Maybe You Should Talk to Someone
|Published||April 2, 2019 (Houghton Mifflin Harcourt)|
|Media type||Print (hardcover)|
Maybe You Should Talk to Someone: A Therapist, Her Therapist, and Our Lives Revealed is a book by Lori Gottlieb, published in 2019. It is a memoir where Gottlieb portrays a difficult time in her professional and personal life. The dual nature of the book enables Gottlieb to show her world as both a therapist and someone receiving therapy. Gottlieb explores five patients, including herself, and their different scenarios and viewpoints on life.
Lori Gottlieb, psychotherapist, was in a long time relationship when suddenly it all came crashing down. Her boyfriend decides to break up with her because he can not live with a kid. This was a surprise to Gottlieb as the couple were deciding to get married and her boyfriend knew she had a child. During this time in her life, Gottlieb depicts common human emotions and struggles as anyone who is encountering hardships. Despite being an expert and trained therapist herself, Gottlieb was encouraged by her friends to see a therapist due to her negative state of mind. She realizes that her grief can be addressed with a therapist and so she begins to see one named Wendell. In her first few sessions, Lori sits with her grief and cries. Once she has moved on from this stage, Wendell states that he thinks she is suffering with something more complicated than losing a boyfriend. This takes Gottlieb by surprise and confusion as she only came for a couple of sessions.
As the sessions continue, Lori takes us back to the beginning of her career. Lori is a writer in Los Angeles and works on a medical drama which sparked her interest in medical school. In order to fulfill her desire to help others and continue story telling, she decides to become a therapist.
As the book progresses, Gottlieb talks about her four patients. John is a successful producer who is around the age of forty. He has two kids and is married. He believes that everyone around him is an idiot and that they are the problem. He doesn't sleep a lot and is also having issues with his wife. At the beginning of the sessions, he is not likable and insults his therapist. Gottlieb tries to find a way to connect and see the underlying issue. She later finds out that he lost his son and experienced trauma that impacts his behavior and emotions. A young woman named Julie is a newly wed and goes on her honeymoon. When she returns, she thinks she is pregnant as she feels something in her breast. But this was cancer which she was able to treat. Six months later, Julie goes to her sign off scan hoping that all is well and she can get pregnant now. However, she developed a rare form of cancer that is untreatable. The book shows how Julie struggles with her situation and with society's thoughts. Rita is a woman who is turning seventy and is very depressed. At a young age, Rita dropped out of college and married someone. After a couple of years, the husband had a drinking problem and became abusive to the children. Rita made significant mistakes as a parent and her adult children would not talk to her. She was not able to obtain her career of choice, had failed marriages, and was alone and isolated. Rita explains that joy is unanticipated pain and not pleasure for her. She seeks forgiveness from her children. She also tells Gottlieb that she does not want to live anymore if life doesn't get better. Charlotte is a woman in her twenties and is successful with her job. She drinks too much and ends up with the wrong man every time she hooks up, including someone in the waiting room. She gave up the hope of having a good childhood to have a better adulthood.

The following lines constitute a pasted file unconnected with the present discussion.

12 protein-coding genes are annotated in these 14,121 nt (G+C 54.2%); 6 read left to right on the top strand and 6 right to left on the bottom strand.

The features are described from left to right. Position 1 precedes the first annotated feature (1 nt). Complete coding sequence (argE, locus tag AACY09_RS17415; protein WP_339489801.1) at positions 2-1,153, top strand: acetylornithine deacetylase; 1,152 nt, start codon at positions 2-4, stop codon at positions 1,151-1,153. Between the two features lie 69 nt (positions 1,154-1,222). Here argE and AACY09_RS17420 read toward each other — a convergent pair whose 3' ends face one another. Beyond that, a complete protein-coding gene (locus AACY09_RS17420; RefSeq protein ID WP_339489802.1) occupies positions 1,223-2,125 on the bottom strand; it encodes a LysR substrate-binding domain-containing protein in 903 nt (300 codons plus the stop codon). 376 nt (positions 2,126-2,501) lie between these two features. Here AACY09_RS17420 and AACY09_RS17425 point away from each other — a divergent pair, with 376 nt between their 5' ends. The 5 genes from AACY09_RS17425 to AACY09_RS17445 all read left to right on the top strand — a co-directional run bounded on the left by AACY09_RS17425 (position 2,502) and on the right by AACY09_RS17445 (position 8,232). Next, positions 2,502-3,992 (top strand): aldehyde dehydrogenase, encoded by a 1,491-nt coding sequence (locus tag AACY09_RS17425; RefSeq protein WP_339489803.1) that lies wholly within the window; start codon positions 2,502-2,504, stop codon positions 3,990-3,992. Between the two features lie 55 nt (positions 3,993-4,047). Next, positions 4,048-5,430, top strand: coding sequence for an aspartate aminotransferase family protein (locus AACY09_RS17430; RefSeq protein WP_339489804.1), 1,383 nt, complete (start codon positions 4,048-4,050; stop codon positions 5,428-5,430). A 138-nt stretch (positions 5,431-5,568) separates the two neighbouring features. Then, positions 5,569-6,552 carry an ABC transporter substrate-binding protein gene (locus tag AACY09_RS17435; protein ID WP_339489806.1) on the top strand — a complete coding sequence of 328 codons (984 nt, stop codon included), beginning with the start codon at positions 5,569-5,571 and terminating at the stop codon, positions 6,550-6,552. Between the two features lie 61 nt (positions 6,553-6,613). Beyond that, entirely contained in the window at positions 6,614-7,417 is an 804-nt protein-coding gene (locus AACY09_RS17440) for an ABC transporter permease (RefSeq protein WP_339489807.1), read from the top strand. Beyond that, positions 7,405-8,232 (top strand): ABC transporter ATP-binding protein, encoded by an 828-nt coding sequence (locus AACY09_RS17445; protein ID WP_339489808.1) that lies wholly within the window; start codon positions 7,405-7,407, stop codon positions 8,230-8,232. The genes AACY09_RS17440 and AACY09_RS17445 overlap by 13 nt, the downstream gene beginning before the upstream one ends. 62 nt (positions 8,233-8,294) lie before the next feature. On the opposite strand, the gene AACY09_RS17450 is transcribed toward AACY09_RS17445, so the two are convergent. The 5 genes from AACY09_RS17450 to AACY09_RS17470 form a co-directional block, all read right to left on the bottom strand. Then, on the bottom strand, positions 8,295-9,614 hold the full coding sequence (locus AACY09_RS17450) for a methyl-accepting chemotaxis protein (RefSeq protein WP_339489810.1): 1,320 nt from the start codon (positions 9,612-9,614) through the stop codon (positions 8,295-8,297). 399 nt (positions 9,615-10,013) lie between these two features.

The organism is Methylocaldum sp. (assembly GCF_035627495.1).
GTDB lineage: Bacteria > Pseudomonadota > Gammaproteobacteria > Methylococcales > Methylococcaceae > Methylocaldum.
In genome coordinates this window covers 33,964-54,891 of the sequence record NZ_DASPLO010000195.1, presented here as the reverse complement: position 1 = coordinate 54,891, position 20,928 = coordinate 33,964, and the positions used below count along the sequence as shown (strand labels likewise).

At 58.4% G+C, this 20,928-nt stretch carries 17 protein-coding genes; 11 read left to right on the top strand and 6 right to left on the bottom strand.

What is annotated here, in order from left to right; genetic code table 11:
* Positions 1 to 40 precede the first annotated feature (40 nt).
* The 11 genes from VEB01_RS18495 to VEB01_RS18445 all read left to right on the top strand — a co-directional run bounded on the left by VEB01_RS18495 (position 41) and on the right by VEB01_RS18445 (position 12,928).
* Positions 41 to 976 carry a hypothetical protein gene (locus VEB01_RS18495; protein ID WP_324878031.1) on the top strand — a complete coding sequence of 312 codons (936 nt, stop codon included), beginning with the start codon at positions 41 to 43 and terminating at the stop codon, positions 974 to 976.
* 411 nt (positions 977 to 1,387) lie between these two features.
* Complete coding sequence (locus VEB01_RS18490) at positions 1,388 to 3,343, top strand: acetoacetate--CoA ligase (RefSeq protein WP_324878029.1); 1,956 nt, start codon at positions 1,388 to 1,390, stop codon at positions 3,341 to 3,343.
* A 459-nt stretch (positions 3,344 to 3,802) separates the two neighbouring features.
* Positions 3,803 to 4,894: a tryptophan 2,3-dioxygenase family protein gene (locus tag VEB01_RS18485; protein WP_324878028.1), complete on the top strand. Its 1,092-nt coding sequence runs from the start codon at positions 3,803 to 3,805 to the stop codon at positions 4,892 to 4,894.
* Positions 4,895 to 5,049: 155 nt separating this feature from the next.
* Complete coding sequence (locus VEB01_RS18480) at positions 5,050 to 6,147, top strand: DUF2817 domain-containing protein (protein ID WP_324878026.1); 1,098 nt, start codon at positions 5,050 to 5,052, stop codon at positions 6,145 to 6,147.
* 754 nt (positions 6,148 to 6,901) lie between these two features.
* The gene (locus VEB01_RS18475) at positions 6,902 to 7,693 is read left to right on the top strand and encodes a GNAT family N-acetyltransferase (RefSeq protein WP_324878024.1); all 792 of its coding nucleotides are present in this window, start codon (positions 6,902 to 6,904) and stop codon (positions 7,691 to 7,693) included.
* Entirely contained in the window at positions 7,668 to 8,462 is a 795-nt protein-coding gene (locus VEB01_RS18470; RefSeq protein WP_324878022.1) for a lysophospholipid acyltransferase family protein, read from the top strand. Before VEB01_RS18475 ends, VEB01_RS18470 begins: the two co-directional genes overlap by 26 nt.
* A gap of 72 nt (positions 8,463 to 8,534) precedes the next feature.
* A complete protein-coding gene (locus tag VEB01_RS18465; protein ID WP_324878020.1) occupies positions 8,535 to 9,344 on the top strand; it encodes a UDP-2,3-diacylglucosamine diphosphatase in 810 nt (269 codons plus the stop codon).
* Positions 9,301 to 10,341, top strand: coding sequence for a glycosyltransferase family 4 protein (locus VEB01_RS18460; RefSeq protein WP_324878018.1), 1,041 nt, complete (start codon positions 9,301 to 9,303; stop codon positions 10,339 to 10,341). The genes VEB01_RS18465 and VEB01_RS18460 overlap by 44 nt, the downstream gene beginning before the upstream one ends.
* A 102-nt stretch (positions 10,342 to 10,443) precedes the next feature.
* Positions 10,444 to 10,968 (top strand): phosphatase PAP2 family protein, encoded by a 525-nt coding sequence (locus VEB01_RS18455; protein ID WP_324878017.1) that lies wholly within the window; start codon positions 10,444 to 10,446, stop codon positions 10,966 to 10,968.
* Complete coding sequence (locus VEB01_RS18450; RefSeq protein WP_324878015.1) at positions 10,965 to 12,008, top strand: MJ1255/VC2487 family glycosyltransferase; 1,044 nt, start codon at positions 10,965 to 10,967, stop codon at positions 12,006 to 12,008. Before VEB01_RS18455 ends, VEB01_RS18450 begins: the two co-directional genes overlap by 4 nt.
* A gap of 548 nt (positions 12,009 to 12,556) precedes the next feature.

- Lori Gottlieb is a therapist and a patient
- John is a self absorbed Hollywood producer
- Julie is a newlywed around the age of thirty, diagnosed with a terminal illness
- Rita is a senior citizen who wants to end her life on her birthday
- Charlotte is a twenty-year-old woman struggling with damaging relationships and alcoholism
- Wendell is Lori Gottlieb's psychotherapist 
The book was on The New York Times best-seller list for Hardcover Nonfiction. A review in The New York Times praised the book's effective storytelling, which turns its anecdotes into "a kind of ensemble soap opera." The reviewer also said of the writing style that "Gottlieb can be judgmental and obsessive, but she’s authentic, even raw, about herself and her patients." It received a starred review in Kirkus, and was also reviewed by Publishers Weekly, USA Today, Time, New Statesman, and Slate.
- Kuczynski, Alex (2019-04-16). "A Psychotherapist Analyzes Her Patients' Stories — and Her Own". The New York Times. ISSN 0362-4331. Retrieved 2020-06-16.
- "Hardcover Nonfiction Books - Best Sellers - April 19, 2020 - The New York Times". The New York Times. Retrieved 2020-06-16.
- "Maybe You Should Talk To Someone". Retrieved 2020-06-16.
- "Nonfiction Book Review: Maybe You Should Talk to Someone". Publishers Weekly. Retrieved 2020-06-16.
- VanDenburgh, Barbara. "Even therapists need therapists: Lori Gottlieb on being 'less afraid to go and talk to somebody'". Retrieved 2020-06-16.
- "'Maybe You Should Talk to Someone' Is One of the 100 Must-Read Books of 2019". Retrieved 2020-06-16.
- "Maybe You Should Talk to Someone is a warm, engaging therapy memoir". Retrieved 2020-06-16.
- Matthews, Susan (2019-04-02). "Is Therapy Only for People With "Real" Problems?". Retrieved 2020-06-16.
- Andreeva, Nellie (2018-10-31). "ABC Nabs 'Maybe You Should Talk To Someone' Therapist Drama From Maggie Friedman & Eva Longoria Based On Book". Deadline. Retrieved 2019-12-10.